Oncocytoma on Renal Mass Biopsy: Is It Still the Same Histology When Surgery Is Performed? Results from UroCCR-104 Study - Beyond the Abstract

In the case of a diagnosis of renal oncocytoma (RO) on renal mass biopsy (RMB), patients could be offered either active surveillance (AS) or active treatment.1 On the one hand, more and more series showed that AS is a safe strategy.2 On the other hand, the reliability of a diagnosis of RO on RMB is often questioned, because of a risk of hybrid oncocytic/chromophobe tumor (HOCT). This unresolved question is manifested by various strategies among urologists in a situation of suspected RO on RMB.3

Despite the broadcasting of RMB among centers and improvement in the characterization of RMB for oncocytic tumors, to the best of our knowledge, no studies re-examined the correlation between suspected RO on RMB and definitive histology since the meta-analysis from Patel et al in 2017 (which was based on very small cohorts: maximum 13 patients by cohort, 48 patients overall).5

We performed a retrospective study conducted in the framework of the UroCCR project which is a French multi-institutional prospectively-maintained database of patients treated for kidney tumors.  All tumors with oncocytoma on RMB were selected and all pathological reports were reviewed. Patients with the RMB simultaneously performed with a focal treatment, synchronous bilateral tumors, and ambiguous RMB reports were excluded.

Overall, 119 tumors with oncocytoma on RMB, from 15 centers, were included. On final pathology, only 51 of the 75 surgically treated tumors (68.0%) had oncocytoma, while 24 presented malignant tumors (mainly chromophobe carcinoma (19.2%), and hybrid oncocytic chromophobe tumors (HOCT) (6.8%)) leading to a discrepancy of 32.0% between RMB and final pathology. The only predictive factor of a discrepancy between RMB and definitive histology was a biopsy done outside of the center (Odds ratio: 3.22 [95%-confidence interval: 1.08-9.61], p=0.03). Age, tumor size, sex, or upfront surgery were not predictive factors of discrepancy.

Several explanations could be proposed to explain the discrepancy: first, affirming a diagnosis of RO on small samples of RMB can be challenging and need expertise, second, this surgical cohort may be associated with a selection bias, third, because of tumor’s heterogeneity in HOCT, RMB could not catch the fundamental characteristics of the tumor.

This study shouldn’t be interpreted as advocacy to reject RMB strategy in the management of renal masses. Despite these results, several arguments advocate in favor of AS strategy concerning RO on RMB. Indeed, in small renal masses. AS has been proven to be a safe option in biopsy proven malignant tumors.5 Moreover, chromophobe carcinomas have a low aggressive profile and small probability to develop metastasis in the majority of the cases, especially if they don’t harbor sarcomatoid features. Only 3 patients in our study had non-oncocytic tumors.

Several limitations of our study should be acknowledged: no centralized pathological review of the RMB, number of patients rather small (but comparable or even higher than previous studies), potential selection bias induced by a surgical cohort, disparity in the correlation between RMB and final histology observed between centers.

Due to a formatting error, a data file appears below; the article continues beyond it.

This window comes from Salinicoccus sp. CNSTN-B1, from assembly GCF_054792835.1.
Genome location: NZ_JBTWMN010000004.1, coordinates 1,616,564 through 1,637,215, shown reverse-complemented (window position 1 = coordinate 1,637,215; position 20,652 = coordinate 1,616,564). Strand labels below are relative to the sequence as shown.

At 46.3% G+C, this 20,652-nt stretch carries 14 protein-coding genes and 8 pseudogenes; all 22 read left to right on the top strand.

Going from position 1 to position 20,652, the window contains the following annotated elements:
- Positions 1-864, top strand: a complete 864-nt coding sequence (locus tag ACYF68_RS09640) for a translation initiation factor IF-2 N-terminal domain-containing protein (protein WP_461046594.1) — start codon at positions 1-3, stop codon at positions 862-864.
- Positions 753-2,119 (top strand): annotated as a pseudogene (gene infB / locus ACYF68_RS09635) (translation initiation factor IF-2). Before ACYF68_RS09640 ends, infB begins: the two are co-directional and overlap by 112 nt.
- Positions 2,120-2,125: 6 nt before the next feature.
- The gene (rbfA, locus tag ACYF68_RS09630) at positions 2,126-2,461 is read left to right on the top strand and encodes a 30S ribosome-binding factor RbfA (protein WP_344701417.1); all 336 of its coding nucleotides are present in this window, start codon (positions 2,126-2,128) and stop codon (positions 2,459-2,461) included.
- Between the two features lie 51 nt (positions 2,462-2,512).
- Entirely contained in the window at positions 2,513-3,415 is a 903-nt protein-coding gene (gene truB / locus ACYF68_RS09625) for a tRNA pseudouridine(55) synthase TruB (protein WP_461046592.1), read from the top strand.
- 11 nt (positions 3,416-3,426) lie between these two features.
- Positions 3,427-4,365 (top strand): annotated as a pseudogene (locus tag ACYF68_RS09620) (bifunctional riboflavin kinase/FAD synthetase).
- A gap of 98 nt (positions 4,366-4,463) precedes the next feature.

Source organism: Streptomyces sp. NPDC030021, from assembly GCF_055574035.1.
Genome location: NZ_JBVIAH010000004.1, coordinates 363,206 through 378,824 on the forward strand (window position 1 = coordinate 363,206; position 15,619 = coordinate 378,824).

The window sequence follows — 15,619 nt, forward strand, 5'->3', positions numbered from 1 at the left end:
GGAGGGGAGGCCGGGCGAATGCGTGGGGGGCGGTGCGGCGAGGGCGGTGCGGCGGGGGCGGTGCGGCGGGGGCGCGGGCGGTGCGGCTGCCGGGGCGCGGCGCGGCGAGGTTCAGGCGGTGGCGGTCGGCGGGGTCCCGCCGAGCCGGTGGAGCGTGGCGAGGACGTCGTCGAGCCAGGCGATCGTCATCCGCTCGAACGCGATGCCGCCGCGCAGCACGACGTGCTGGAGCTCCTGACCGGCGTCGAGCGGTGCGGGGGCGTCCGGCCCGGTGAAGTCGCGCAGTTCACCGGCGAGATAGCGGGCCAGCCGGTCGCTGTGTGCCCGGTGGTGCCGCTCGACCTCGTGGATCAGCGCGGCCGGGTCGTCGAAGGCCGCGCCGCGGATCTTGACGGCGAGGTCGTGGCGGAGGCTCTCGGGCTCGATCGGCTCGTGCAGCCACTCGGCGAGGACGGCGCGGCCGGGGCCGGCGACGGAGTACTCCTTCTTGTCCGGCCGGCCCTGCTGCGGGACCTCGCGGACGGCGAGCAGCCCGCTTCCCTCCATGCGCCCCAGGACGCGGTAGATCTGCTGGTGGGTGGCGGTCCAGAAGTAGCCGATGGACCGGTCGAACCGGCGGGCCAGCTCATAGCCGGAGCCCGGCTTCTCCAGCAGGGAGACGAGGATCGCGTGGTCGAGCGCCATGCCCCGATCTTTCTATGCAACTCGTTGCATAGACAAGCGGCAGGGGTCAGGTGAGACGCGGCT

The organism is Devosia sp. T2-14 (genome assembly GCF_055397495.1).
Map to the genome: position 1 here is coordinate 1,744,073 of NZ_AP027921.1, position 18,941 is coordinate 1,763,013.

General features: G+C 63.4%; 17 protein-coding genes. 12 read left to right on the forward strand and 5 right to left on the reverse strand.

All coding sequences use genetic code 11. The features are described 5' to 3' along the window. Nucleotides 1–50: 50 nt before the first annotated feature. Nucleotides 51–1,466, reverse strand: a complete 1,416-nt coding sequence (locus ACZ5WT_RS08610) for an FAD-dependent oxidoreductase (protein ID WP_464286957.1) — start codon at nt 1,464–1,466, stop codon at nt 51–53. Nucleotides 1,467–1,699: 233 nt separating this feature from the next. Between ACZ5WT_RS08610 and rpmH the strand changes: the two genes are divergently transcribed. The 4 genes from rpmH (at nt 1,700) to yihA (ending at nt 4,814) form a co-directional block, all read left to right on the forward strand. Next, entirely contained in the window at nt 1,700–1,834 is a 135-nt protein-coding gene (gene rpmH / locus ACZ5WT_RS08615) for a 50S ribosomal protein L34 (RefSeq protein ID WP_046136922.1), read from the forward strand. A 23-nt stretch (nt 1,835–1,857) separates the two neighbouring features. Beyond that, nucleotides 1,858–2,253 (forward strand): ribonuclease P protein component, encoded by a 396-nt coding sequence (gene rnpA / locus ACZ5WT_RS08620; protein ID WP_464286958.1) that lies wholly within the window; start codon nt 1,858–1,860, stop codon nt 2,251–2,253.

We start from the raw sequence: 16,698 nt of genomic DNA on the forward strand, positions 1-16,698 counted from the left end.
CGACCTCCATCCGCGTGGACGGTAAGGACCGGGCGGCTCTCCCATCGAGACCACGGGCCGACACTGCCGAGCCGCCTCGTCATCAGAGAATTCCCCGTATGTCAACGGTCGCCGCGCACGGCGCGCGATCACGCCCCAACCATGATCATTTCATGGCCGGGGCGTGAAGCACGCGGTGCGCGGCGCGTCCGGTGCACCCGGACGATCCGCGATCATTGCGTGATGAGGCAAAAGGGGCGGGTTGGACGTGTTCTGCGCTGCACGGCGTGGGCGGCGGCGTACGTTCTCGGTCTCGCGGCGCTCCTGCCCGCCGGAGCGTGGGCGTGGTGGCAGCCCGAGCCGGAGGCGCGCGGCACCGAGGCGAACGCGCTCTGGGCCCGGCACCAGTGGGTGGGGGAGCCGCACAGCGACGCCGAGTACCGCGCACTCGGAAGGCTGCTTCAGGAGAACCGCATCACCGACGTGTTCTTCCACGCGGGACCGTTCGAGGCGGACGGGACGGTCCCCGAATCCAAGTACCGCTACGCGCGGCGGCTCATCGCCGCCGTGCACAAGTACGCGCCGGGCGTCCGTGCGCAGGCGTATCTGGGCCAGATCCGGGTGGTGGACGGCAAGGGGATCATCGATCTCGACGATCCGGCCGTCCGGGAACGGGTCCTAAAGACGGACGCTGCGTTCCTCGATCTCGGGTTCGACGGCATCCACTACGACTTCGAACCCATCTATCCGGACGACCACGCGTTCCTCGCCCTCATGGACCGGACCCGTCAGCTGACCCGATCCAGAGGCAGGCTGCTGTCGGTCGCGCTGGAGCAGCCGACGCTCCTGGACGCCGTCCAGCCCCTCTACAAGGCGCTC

We believe that in the light of this study, honest but not too much alarmist information should be given to patients, namely that a malignant tumor cannot be strictly ruled out by a result of RO on RMB, but AS remains a safe option. Treatment strategy should be then decided considering multiple cofactors (such as patient age, comorbidities, anxiety, tumor size and growth) to assess the benefit/risk ratio, in a shared-decision making process. Besides, if AS is chosen, the window of the possibility of conservative treatment options (partial nephrectomy, focal treatments) should not be missed during follow up if tumor size is increasing.

Written by: Nicolas Branger, Department of Urology, Institut Paoli Calmettes Cancer Center, Marseille, France


  1. Bedke J, Albiges L, Capitanio U, Giles RH, Hora M, Lam TB, et al. Updated European Association of Urology Guidelines on Renal Cell Carcinoma: Nivolumab plus Cabozantinib Joins Immune Checkpoint Inhibition Combination Therapies for Treatment-naïve Metastatic Clear-Cell Renal Cell Carcinoma. Eur Urol. march 2021;79(3):339‑42
  2. Neves JB, Varley R, Agnesi S, Withington J, Rodrigues FB, Warren H, et al. Growth and renal function dynamics of renal oncocytomas in patients on active surveillance. BJU Int. dec 2021;128(6):722‑7.
  3. Warren H, Neves JB, Tran MGB. Renal oncocytoma: landscape of diagnosis and management. BJU Int. Dec 2021;128(6):685‑7
  4. Patel HD, Druskin SC, Rowe SP, Pierorazio PM, Gorin MA, Allaf ME. Surgical histopathology for suspected oncocytoma on renal mass biopsy: a systematic review and meta-analysis. BJU Int. May 2017;119(5):661‑6.
  5. Mir MC, Capitanio U, Bertolo R, Ouzaid I, Salagierski M, Kriegmair M, et al. Role of Active Surveillance for Localized Small Renal Masses. Eur Urol Oncol. 1st august 2018;1(3):177‑87.
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